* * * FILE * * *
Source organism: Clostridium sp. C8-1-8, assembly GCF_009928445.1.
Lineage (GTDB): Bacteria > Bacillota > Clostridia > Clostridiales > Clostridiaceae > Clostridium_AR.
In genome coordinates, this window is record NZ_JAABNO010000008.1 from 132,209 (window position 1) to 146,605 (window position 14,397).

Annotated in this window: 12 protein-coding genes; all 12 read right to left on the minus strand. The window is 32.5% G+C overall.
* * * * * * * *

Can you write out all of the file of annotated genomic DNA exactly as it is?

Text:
Source organism: Clostridium sp. C8-1-8, assembly GCF_009928445.1.
Lineage (GTDB): Bacteria > Bacillota > Clostridia > Clostridiales > Clostridiaceae > Clostridium_AR.
In genome coordinates, this window is record NZ_JAABNO010000008.1 from 132,209 (window position 1) to 146,605 (window position 14,397).

Annotated in this window: 12 protein-coding genes; all 12 read right to left on the minus strand. The window is 32.5% G+C overall.